Liposuction rids the body of unwanted fat in areas that are resistant to diet and exercise. While liposuction is considered a body contouring procedure and not a weight loss cure, it can provide changes as well as remove larger areas of localized fat. In fact, liposuction can alter the way you look and feel about yourself. When making the decision to undergo liposuction, psychological reasoning is a big influence on the patient.
Some people with excess fat have insecurity issues with their body shape and size. They may lack self-confidence or have poor self-image issues. In other cases, a woman may have had a more contoured shape that was lost after pregnancy or weight gain. Many women in this position have qualms about their weight gain and desire to regain their pre-pregnancy figure.
Many people feel that liposuction is a way to achieve contentment and develop more confidence. A recent study published in Plastic and Reconstructive Surgery Journal confirmed that liposuction may improve self-esteem and confidence in certain individuals. The research included an interview with 360 mainly female patients with an average age of 42 years. Of the patients, 219 underwent liposuction while 13 patients strictly had a tummy tuck and 128 had both liposuction and a tummy tuck. The interviews occurred four months after the procedure and targeted both physical and psychological aspects of the surgery. The results showed that 89% of the patients reported they gained more self-confidence and self-esteem after they had liposuction.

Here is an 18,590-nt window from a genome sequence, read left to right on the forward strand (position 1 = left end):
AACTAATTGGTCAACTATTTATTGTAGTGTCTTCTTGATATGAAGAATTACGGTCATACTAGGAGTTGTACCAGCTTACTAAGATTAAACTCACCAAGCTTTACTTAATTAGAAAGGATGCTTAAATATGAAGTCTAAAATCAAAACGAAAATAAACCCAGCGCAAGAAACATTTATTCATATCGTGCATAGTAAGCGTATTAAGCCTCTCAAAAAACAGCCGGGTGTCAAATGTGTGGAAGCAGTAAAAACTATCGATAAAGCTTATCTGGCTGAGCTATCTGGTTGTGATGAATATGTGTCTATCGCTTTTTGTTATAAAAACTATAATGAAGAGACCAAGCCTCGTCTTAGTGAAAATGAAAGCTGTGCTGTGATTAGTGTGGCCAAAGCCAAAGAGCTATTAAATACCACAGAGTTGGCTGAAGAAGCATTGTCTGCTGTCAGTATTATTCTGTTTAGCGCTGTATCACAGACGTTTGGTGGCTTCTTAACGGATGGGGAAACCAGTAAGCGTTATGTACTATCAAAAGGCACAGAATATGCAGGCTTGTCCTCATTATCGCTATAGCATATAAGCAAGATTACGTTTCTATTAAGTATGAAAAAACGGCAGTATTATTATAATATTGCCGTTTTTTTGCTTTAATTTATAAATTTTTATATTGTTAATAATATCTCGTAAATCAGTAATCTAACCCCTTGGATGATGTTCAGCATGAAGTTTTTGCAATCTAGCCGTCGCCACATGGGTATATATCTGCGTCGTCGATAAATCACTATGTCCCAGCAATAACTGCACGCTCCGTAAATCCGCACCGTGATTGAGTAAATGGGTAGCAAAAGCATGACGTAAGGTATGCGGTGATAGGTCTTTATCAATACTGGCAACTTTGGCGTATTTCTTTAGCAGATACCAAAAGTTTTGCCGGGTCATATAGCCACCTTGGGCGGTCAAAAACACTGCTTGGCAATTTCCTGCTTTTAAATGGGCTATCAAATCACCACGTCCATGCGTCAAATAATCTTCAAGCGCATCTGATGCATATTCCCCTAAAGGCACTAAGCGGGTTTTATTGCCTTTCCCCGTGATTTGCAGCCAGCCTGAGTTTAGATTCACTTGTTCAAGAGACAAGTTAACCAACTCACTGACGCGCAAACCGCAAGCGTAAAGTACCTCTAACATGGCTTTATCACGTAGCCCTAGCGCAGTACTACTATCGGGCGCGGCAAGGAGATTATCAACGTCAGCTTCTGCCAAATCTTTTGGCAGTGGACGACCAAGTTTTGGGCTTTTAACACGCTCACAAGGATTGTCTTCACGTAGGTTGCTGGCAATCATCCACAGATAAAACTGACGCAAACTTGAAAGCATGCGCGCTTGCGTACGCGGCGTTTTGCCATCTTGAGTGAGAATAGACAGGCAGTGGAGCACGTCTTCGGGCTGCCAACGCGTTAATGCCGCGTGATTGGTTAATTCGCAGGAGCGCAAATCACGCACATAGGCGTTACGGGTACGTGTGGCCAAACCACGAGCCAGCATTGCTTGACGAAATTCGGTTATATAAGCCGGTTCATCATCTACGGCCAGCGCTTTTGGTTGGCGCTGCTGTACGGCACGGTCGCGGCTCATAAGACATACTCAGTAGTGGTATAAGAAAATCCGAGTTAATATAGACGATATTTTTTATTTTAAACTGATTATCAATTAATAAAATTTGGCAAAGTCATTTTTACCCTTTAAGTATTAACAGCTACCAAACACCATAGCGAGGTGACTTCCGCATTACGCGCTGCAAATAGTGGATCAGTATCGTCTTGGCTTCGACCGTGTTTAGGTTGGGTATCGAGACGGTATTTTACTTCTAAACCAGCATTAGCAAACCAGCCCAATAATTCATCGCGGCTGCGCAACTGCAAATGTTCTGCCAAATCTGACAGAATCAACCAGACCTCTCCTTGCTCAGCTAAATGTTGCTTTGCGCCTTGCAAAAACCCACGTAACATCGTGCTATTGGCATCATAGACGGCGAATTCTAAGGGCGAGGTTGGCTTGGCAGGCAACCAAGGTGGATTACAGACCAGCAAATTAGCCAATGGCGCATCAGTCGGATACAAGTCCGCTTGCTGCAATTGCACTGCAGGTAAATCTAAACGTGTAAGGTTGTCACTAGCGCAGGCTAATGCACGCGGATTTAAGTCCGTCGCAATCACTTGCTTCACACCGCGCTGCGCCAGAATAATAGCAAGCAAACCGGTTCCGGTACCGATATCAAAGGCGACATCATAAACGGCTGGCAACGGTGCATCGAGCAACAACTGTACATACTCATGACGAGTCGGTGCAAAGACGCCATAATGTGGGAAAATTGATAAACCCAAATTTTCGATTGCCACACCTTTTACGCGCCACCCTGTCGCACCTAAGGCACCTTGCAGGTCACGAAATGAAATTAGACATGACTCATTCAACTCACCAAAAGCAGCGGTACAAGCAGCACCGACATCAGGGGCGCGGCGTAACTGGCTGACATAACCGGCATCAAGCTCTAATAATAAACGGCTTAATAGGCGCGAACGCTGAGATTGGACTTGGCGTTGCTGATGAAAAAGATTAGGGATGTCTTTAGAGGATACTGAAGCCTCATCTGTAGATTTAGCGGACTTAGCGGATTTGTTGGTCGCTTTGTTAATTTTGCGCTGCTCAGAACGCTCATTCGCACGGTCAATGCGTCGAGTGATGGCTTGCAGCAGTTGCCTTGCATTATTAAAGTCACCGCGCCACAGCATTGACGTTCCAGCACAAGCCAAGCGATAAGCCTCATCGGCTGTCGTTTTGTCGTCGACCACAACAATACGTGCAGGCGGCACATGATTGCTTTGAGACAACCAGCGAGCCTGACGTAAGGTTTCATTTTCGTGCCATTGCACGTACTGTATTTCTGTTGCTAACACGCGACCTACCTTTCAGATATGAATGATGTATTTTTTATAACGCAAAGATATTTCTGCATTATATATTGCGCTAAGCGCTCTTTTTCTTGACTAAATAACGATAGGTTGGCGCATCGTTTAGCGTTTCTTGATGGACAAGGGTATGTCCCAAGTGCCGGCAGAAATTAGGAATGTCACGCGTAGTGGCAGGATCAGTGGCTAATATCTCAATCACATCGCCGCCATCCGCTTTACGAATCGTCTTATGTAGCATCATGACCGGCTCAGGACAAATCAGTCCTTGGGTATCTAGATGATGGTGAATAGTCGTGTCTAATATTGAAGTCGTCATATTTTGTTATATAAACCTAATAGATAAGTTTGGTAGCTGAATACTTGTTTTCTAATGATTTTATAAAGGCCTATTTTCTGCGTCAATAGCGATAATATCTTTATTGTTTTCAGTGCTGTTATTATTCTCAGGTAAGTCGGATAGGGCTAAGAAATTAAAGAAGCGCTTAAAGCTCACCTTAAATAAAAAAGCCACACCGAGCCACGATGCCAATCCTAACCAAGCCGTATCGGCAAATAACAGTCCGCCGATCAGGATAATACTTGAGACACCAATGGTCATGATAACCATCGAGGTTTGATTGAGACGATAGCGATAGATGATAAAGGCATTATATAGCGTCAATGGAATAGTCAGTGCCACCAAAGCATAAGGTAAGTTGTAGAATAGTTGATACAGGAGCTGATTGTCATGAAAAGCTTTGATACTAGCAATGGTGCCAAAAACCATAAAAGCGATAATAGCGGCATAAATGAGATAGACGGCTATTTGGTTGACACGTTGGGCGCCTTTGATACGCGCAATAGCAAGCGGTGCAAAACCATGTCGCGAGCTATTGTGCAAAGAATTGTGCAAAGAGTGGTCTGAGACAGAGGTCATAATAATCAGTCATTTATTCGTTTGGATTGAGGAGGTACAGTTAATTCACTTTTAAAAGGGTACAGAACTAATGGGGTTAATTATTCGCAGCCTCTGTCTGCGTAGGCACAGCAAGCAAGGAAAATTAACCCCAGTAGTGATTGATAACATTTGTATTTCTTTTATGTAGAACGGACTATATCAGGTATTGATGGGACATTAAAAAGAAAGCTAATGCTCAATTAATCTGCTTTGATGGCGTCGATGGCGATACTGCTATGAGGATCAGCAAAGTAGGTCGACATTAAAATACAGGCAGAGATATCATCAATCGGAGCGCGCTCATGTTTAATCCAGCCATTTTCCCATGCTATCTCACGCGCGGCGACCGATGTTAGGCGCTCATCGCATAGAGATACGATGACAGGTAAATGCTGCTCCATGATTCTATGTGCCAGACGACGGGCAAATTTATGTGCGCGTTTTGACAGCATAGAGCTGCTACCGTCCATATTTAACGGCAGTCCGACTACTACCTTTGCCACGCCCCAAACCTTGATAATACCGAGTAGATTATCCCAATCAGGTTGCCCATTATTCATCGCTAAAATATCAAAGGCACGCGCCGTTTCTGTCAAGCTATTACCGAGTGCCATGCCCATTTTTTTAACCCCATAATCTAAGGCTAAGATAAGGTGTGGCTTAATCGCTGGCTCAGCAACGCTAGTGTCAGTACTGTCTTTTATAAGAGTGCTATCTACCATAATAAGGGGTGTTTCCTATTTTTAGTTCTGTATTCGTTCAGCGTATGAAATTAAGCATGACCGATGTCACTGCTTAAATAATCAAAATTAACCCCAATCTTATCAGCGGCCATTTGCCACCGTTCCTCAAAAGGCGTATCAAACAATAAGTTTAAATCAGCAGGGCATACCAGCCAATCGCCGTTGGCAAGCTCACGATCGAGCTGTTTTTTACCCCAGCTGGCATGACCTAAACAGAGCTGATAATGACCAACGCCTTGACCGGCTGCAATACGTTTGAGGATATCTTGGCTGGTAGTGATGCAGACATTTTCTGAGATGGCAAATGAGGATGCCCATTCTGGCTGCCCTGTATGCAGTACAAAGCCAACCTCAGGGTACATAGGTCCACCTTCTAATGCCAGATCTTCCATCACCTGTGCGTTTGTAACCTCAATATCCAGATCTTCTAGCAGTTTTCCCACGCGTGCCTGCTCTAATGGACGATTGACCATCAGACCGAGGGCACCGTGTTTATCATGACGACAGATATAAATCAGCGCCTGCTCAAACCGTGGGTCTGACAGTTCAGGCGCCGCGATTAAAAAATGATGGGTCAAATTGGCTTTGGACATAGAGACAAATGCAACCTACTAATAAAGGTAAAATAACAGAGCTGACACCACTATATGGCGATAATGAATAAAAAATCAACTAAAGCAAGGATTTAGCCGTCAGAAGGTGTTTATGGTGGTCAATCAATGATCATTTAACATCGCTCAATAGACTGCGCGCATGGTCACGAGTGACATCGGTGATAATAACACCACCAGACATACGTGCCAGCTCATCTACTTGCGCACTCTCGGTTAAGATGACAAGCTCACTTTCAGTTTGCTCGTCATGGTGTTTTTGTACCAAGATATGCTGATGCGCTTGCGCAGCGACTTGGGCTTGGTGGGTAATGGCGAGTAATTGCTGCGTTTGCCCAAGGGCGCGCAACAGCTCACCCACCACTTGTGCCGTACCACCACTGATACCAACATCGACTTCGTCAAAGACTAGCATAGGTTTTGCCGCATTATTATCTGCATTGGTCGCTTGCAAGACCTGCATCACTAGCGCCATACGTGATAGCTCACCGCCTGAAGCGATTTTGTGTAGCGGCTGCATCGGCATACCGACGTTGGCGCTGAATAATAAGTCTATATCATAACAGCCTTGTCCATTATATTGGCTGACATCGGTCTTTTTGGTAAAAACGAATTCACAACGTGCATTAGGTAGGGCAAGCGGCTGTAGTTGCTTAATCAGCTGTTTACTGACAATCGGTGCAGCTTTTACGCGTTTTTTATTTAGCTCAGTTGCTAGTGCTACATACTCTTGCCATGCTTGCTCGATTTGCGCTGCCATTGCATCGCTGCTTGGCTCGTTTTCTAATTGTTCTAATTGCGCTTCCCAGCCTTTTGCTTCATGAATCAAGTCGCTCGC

A patient who is not content with areas of the body may visit a cosmetic surgeon to “fix” the areas of concern. It is the job of the surgeon to assess the patient physically and mentally to ensure that the patient has an understanding of the procedure and what it can do for him or her. The physician should also be candid with a patient who has unrealistic expectations of what to expect from the procedure and might be disappointed with the results and become depressed. In addition, it can take some getting used to when a patient sees their reflection in a mirror. Their self-image has been altered and this can impact the psyche.
Some patients may have difficulty adjusting to the psychological impacts these surgeries manifest which could alter their lifestyle and overall health. Consequently, a preliminary assessment or screening is usually done to determine if a patient is psychologically fit for liposuction surgery. Patients who are under a lot of stress, or are highly emotional, may not be mentally and physically prepared for surgery. The screening is generally a casual discussion between the patient and surgeon about results and expectations. This discussion is intended to protect patients from the possibility of misguided ideas about what liposuction can do for their body and save them from psychological issues which may negatively affect the patients.